Tracking down the Tallmann house in Horicon, Wisconsin, which made headlines in 1988 for the story of a family tormented by a haunted bunk bed.
The Tallmann house in Horicon, WI
The Haunted Tallmann House
Earlier this month I shared the story of the haunted bunk beds in Wisconsin. Well, I couldn’t pass up the opportunity to hunt for the notorious Tallmann house while passing through Horicon for a family wedding over the weekend.
The articles I found during my first round of research did not provide an address, only that it was on Larabee Street. Originally, the exact location had been kept secret. It wasn’t until threats of arson that the chief of police released the address in order to keep nearby homes and families safe.
But that address didn’t seem to make it into any of the original reports that are currently available, so I resorted to Google Maps. Larabee, it turns out, is a short street with few homes architecturally similar to the Tallmann house as seen in the Unsolved Mysteries segment. It didn’t take long to pinpoint a contender from satellite view.
A five minute detour from our route to the wedding had us idling suspiciously in front of the infamous house while my kids grumbled in the back about how “Dad always has to stop and take pictures of stuff.”
One end of the quiet street dead ends at a long line of rusted Amtrak passenger train cars with the words “Horicon homeless shelter” spray painted on the side. On the other end is the small, unassuming ranch home with cream-colored siding and wood paneling that was once plastered across television screens and newspapers.
It is an unlikely location for a haunting of Hollywood proportions. Nevertheless, the Horicon haunted house gained quite a bit of notoriety for a series of mysterious phenomena as menacing as anything depicted in Poltergeist or The Amityville Horror.
Hysteria in Horicon
In 1988, the Tallmann family fled their home after nine horrific months of torment by what seemed to be an evil entity connected to a bunk bed they had recently purchased second-hand. Frightening visions of a haggard old woman, fire, ghostly mists and demonic death threats pushed the family to the fringes of their sanity until, finally, they packed some bags and escaped the nightmare on the night of January 11th.
By the end of the week the town was whispering about bleeding walls, a hole to Hell in the basement, and an apparently ghost-powered snowblower that cleaned the driveway all by itself. The media quickly descended on the otherwise sleepy neighborhood, along with hordes of curious thrill seekers.
In the April 1988 edition of The Quill, Barret J. Brunsman wrote:
Ghost rumors had swept through the crowd at the Friday night basketball game at the local high school. Hundreds of cars swept down Larabee Street past the Tallman home. People walked through the yards of the other nine houses on the block, climbing over fences, peering into windows.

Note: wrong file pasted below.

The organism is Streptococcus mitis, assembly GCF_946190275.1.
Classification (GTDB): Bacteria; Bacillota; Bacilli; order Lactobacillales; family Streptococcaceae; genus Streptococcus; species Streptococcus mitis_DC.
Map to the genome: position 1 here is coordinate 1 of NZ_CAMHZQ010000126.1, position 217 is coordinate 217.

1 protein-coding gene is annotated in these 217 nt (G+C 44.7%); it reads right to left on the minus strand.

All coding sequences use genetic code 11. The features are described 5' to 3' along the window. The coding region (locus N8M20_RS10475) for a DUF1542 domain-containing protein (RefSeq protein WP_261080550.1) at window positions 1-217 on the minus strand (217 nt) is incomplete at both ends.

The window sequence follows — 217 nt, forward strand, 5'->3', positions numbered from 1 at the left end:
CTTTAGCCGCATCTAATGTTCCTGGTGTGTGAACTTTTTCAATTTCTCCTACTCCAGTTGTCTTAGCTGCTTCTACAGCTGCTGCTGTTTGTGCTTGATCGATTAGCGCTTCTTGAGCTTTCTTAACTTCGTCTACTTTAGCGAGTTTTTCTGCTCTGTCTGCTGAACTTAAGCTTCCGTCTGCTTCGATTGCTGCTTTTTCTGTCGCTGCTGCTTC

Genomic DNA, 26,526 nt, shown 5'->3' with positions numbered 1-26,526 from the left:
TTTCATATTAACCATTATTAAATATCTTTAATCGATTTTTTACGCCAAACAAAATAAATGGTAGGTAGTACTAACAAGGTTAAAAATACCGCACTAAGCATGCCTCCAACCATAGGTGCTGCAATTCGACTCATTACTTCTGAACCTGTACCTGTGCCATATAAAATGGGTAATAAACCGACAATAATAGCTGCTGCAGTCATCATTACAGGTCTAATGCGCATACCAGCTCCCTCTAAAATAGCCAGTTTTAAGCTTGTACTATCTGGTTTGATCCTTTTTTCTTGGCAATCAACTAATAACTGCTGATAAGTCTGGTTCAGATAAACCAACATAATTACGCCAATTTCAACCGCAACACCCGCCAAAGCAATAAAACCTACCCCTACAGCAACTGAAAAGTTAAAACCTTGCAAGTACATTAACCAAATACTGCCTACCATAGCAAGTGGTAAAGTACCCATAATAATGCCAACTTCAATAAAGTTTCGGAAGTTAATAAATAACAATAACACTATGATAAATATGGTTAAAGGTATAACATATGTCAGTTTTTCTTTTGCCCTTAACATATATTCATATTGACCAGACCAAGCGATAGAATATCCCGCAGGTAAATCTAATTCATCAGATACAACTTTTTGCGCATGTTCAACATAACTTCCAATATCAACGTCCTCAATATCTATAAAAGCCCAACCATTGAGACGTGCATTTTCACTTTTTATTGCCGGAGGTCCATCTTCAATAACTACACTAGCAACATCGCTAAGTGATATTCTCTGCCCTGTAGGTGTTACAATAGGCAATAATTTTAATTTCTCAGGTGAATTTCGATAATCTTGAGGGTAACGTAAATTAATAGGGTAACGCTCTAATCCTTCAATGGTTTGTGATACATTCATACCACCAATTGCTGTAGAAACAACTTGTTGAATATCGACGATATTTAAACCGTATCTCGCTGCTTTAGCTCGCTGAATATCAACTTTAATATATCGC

Drunks showed up — they weren’t afraid of no ghosts. They tried the doors and windows of the Tallmann home, intent on getting inside to prove their bravery.
When the police ordered the drunks and gawkers to stay away from the house, a few would-be ghostbusters told the cops to “go to hell.”
Arrests for disorderly conduct were made; the street was barricaded.
While it’s unclear how the community first learned of the family’s experiences, it is worth noting that the Tallmann family did not seek out media attention. They were hiding from the press. After talking to the family and becoming convinced of their sincerity, police chief Douglas Glamann was intent on protecting them, as well.
In the absence of facts, the media sensationalized the haunting and regurgitated the gossip circulating around town. Eventually, Glamann talked the Tallmanns into speaking with the press in order to dispel rumors and, hopefully, put an end to the unruly mobs on Larabee Street. He met with journalist James B. Nelson from the Milwaukee Sentinel, who was more interested in writing an article about a genuinely troubled family than exploiting a ghost story.
The family agreed to talk to him.
Tallmann House Unsolved Mysteries Episode
The Tallmann house on Unsolved Mysteries, 1988
The producers of Unsolved Mysteries, then a brand new television series in it’s first season, soon caught wind of the story. It wasn’t long before a film crew rolled into town to shoot a segment on the haunted bunk bed. They hired local talent for the dramatic reenactments, and filmed on location inside the house with permission from the new owners.
The “Tallman House” episode aired on October 26th, 1988.
Notably, the segment was not included when the series was released to stream on Amazon in 2017. A Reddit AMA with series creators Terry Dunn Meurer and John Cosgrove helped shed some light on why it may have been excluded.
One fan on Reddit asked, “Can you help me understand what happens behind the scenes that would prompt you to remove individual segments?”
Meurer and Cosgrove responded:
We have a legal staff that keeps track of the cases to make sure that we do not infringe on anyone’s rights. Sometimes a statute of limitations on a case has passed. We always try to be as respectful as we can be to the people who were featured in the segments.
What happened to the bunk bed?
Nelson wrote in a February 19th, 1988 article for the Sentinel that the family had buried it in a private landfill in the Horicon area where they felt no one was likely to build a house.
The exact location remains unknown.
Now, 30 years later, there is no evidence whatsoever of the hysteria that once gripped Larabee Street. Comments on my last post expressed doubt over the Tallmanns’ story, and claim the current owners of the house have never experienced anything out of the ordinary.
This post was updated on January 3, 2018